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Attracting PhDs to K-12 Education: A Demonstration Program for Science, Mathematics, and Technology Appendix C Nontraditional K-12 Teacher Preparation Programs This appendix describes three programs that offer nontraditional ways for both college students and midcareer professionals to become K-12 teachers: UTeach, at the University of Texas at Austin, the midcareer math and science program at the Harvard Graduate School of Education, and Teach for America. This appendix discusses their history, candidate selection process, and some other features. As noted in Chapter 3, none of these is a program to train new and recent PhDs for K-12 teaching, but they do offer ideas about approaches to consider in designing a program for potential teachers. UTEACH History and Goals UTeach is an innovative program at the University of Texas at Austin that prepares science and mathematics majors to teach in secondary schools (see http://www.uteach.utexas.edu). The program, which began in fall 1997 with 28 students, involves a partnership of the College of Natural Sciences, the College of Education, and the local school district. The program was developed after the dean of the College of Natural Sciences, in response to the national shortage of highly qualified science and mathematics teachers, surveyed students in the college. The college has an enrollment of more than 8,000 students majoring in science, math-
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Attracting PhDs to K-12 Education: A Demonstration Program for Science, Mathematics, and Technology ematics, or computer science. The results revealed that more than one-third of the students had considered teaching as a career, although only small numbers of students were pursuing teaching certification from the university during the 1990s. Concerned that this potential population of future teachers was not being tapped, the dean called on three outstanding secondary school teachers from the local school district and an assessment expert to propose an ideal teacher training program in science and mathematics. During the summer of 1997, this group developed a framework for a 4-year course of study, taking into account university regulations, and paying close attention to recently modified state and national guidelines. This plan was reviewed by interested professors and deans in both the College of Natural Sciences and the College of Education and also sent to education leaders across the state and representatives of the State Board for Educator Certification for their review and input. The document that resulted was a blueprint for UTeach. It featured early guided field experience, graduation in 4 years with a degree from the College of Natural Sciences and a recommendation for state certification from the College of Education. The program is based on a three-fold partnership, drawing on the experience of master teachers from the school district, the instructional and curricular knowledge of faculty in the College of Education, and the content-area strength of scientists and mathematicians in the College of Natural Sciences. The UTeach Program is designed to be flexible and to accommodate diverse student schedules. Candidate Selection and Enrollment A distinctive feature of the UTeach Program is that it does not have a formal selection process. The nature of the program’s first year is to encourage all mathematics and science majors at the University of Texas at Austin to explore whether the teaching profession is a career option for them. The College of Natural Sciences invites freshmen, sophomores, juniors, and seniors to join the program, and it offers free tuition for the first two, 1-hour courses. To the extent that the university capacity allows, it admits a select group of post baccalaureates into the program. In spring 2001 there were 280 students in the program, and the first major group of 35 students graduated in May 2001. UTeach is one of the largest programs of this type at any research university in the country: Its enrollment by fall 2001 was expected to be more than 300, and it is projected that the following year the program will reach a steady state of about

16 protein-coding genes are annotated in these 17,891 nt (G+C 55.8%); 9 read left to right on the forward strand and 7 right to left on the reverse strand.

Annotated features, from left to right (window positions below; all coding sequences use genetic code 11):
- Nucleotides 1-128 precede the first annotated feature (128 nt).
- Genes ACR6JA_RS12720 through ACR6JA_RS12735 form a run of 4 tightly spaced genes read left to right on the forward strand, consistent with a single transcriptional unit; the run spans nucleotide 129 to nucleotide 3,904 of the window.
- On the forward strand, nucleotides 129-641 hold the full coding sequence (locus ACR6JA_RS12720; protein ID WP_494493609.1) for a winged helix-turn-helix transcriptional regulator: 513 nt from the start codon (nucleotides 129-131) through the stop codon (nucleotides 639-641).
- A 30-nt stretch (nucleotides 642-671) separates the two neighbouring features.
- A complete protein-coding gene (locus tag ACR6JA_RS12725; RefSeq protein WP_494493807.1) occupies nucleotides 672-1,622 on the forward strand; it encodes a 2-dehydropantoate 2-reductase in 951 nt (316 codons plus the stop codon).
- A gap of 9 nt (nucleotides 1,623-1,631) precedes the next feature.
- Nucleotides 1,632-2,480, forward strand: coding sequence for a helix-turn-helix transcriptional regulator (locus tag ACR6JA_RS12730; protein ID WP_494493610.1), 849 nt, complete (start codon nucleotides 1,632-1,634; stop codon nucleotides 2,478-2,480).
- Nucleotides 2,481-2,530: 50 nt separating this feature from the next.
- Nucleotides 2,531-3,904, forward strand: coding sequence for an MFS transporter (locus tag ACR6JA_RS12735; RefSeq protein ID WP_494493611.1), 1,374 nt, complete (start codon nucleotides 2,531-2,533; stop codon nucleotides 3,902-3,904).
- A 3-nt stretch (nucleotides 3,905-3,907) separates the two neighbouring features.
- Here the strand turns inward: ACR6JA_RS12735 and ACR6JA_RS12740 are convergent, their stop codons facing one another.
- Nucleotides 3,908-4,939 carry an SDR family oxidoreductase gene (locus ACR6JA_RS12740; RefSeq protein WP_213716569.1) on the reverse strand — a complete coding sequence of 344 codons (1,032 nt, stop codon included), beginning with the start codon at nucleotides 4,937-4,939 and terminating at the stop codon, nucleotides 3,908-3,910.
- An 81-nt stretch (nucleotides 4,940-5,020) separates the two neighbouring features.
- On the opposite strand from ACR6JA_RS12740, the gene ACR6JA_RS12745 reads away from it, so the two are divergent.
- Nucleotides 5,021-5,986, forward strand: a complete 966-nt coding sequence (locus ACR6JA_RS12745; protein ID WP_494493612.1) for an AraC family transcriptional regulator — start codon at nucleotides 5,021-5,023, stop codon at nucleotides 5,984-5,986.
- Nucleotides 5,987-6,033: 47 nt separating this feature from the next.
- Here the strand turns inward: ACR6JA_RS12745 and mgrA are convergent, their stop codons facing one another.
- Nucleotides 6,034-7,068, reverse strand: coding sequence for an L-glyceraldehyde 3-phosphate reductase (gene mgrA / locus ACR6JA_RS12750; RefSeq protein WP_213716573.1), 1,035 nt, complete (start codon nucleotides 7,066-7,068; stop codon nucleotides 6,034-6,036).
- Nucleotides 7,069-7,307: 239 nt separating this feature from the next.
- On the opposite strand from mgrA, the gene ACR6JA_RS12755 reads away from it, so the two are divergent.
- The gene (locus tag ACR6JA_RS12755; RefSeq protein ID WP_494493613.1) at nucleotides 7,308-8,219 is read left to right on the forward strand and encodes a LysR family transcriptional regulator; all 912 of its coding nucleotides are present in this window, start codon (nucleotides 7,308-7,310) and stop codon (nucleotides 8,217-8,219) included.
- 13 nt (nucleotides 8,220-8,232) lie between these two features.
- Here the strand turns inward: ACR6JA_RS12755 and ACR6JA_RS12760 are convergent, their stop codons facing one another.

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Attracting PhDs to K-12 Education: A Demonstration Program for Science, Mathematics, and Technology 500 students a year. This means that the university will produce about 100 new mathematics and science teachers each year. Classroom Teaching Experiences In accordance with new national guidelines for teacher preparation that recommend early field-based experience, UTeach students enrolled in the introductory Step classes begin carefully supervised classroom teaching in local elementary school classrooms during their first semester in the program. Entering students begin with Step 1, the introductory field-based course that places preservice teachers in elementary classrooms. They then move on to Step 2, the second field-based course that offers UTeach students a chance to teach at the middle grade level. Working with excellent mentor teachers trained to supervise them with oral and written evaluations, UTeach students are encouraged to discover as early as their freshman year whether or not they are truly interested in teaching as a career. The classroom practice is usually an exciting and positive experience that raises the level of a student’s commitment to teaching. This early field-based experience is sustained throughout the course sequences, enabling students to gain exposure to elementary, middle, and high school students and to the diverse local population. Field-based experiences take place primarily in inner-city schools with high minority student populations with low socioeconomic status. They expose the UTeach students to the challenges of teaching in an urban setting and to an awareness of the difference that enthusiastic teachers can make to their students. This arrangement expands the schools’ capacity to meet the needs of disadvantaged children, and it encourages UTeach students to pursue teaching jobs in high-need, inner-city settings. Coursework The College of Natural Sciences has developed 16 new degree plans for UTeach that lead to undergraduate degrees in such specializations as mathematics, computer sciences, biological sciences, chemistry, physics, as well as Texas state certification for teaching secondary students. Faculty in the College of Education have developed a completely new set of professional development courses for UTeach. In order to foster interdisciplinary teaching in our students, students participate in professional development courses together. In contrast with a traditional menu of methods and ob-